Fox Theatre

1350 Market Street,
San Francisco, CA 94102

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Showing 151 - 157 of 157 comments

rapple
rapple on March 6, 2004 at 1:31 am

Anyone wishing to share reminiscences or other information about the Fox San Francisco is invited to visit the Fox San Francisco website at < http://www.historigraphics.com/fox/default.shtml >

My father – Robert Apple – was the last Managing Director of the Fox, and tried desperately to save it from destruction. At the 40th anniversary of its closure in February 2003, I decided it was time to pull together whatever photographs and other items I had, and to build a website to celebrate this most magnificent of movie palaces. Contact information can be found at the website.

William
William on December 4, 2003 at 4:22 pm

The Fabulous Fox San Francisco Theatre was located at 1350 Market Street. And even through many listings saying 5000 seats, the theatre seated 4651 people and remember that when CinemaScope was installed in the theatre they lost the seats in the Golden Horseshoe area under the balcony. Because it cut the top half of the picture on screen in the CinemaScope format.

Tillmany
Tillmany on November 29, 2003 at 9:15 pm

This theatre was never known as Fox San Francisco,
and its ID should be corrected accordingly.
It was always, quite simply, The Fox Theatre;
you can add San Francisco, California,
as a geographical reference, but that was never part of
its name (as opposed to Fox Oakland, etc.)

Tillmany
Tillmany on November 29, 2003 at 9:15 pm

This theatre was never known as Fox San Francisco,
and its ID should be corrected accordingly.
It was always, quite simply, The Fox Theatre;
you can add San Francisco, California,
as a geographical reference, but that was never part of
its name (as opposed to Fox Oakland, etc.)

JimRankin
JimRankin on October 14, 2003 at 1:43 pm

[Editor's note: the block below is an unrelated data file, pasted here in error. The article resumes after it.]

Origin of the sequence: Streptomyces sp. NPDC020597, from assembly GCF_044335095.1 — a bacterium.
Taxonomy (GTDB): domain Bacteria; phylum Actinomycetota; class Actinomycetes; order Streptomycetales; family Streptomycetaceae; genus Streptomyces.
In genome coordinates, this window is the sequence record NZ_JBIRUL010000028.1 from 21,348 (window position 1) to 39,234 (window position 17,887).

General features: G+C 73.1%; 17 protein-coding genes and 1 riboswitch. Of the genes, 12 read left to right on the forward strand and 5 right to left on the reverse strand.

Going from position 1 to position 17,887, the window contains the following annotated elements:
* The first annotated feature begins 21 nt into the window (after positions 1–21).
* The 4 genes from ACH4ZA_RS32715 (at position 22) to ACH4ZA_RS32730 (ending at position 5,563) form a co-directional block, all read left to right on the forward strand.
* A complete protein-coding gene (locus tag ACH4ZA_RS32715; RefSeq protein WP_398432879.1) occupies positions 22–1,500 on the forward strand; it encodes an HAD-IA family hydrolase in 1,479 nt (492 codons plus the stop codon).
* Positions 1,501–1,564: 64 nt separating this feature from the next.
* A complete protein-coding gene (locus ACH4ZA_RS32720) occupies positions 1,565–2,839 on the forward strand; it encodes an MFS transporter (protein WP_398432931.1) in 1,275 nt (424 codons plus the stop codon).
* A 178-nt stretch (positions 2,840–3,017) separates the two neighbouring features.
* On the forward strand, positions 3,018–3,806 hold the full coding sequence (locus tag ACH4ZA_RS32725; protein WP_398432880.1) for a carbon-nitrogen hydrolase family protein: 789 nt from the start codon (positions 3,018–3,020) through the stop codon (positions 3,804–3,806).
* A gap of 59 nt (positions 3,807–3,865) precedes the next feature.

“THE FABULOUS FOX”

Of all the fabulous movie palaces in the US, many consider the FOX once in San Francisco to be the most ornate and lavish, while others place that estimate of the finest on New York city’s long gone ROXY. For its 6,000 seats, its fine pipe organ, its innovations of a hospital room, playland room for the kiddies with matron on duty, its rising and falling stage and orchestra pit elevators, and its general vastness of Spanish theme decor, it may be the acme of movie palaces that many experts consider it to be. But the French themed FOX was unique in its own ways, and is the only theatre to have both a fabulous book to match the fabulous 5,000-seat theatre, but also now a special publication of the Theatrical Historical Society of America (http:\www.HistoricTheatres.org) to record the FOX’s unforgettable presence in the history of theatres.

That 1979 book, known as a difficult-to-find keepsake by many searchers, is titled: “FOX … The Last Word, Story of the World’s Finest Theatre” by the late Preston J. Kaufmann. Here, in almost 400 heavy, glossy pages are hundreds of photos of the FOX, which was demolished in 1963. The author documented thousands of details of the theatre, from its rise to its fall, as a lesson we should all learn from its demise. He replicated the blueprints as well as the opening day programme, and even includes a chapter on all the theatres which preceded it, pre and post the 1906 earthquake and fire. Another chapter details the artistry of casting the plaster and bronze used in the theatre and its bronze marquee. If the FOX was a landmark, so is this 7-pound, hardbound book! Since the death of the author and thus the demise of his publishing company a few years ago, the prospect of reprinting the book is slim, indeed (though used copies are sometimes available at www.Amazon.com))

Because the book is no longer generally available, the Society has produced in their ANNUAL for 2003, a 36-page softbound collection of some of the photos which appeared in the book, and a few which did not. The dozens of black and white photos cover all the major areas and are preceded by several hundred words by Steve Levin, a former San Franciscan for whom this was no doubt his favorite theatre. The ANNUAL is titled: “FOX THEATRE, San Francisco” (Thomas W. Lamb, architect) and is available through their web site: www.HistoricTheatres.org where on their sidebar is the link: PUBLICATIONS>ANNUALS, and the instructions on how to order it.

These publications and others are a due Memorial to this, perhaps the most luxurious of America’s movie palace heritage.


William
William on September 24, 2002 at 1:01 pm

The organ is now located in the El Capitan Theatre in Hollywood, Ca.

GaryParks
GaryParks on May 10, 2002 at 5:59 pm

Various furnishing and artifacts from the Fox surface from time to time around the Bay Area. For the public eye, however, the most accessible is the main curtain, which is in use in the main (vintage) auditorium at the Grand Lake Theatre, Oakland. Some additional embroidered hangings from one of the Fox’s doorways may be seen in the Grand Lake’s lobby.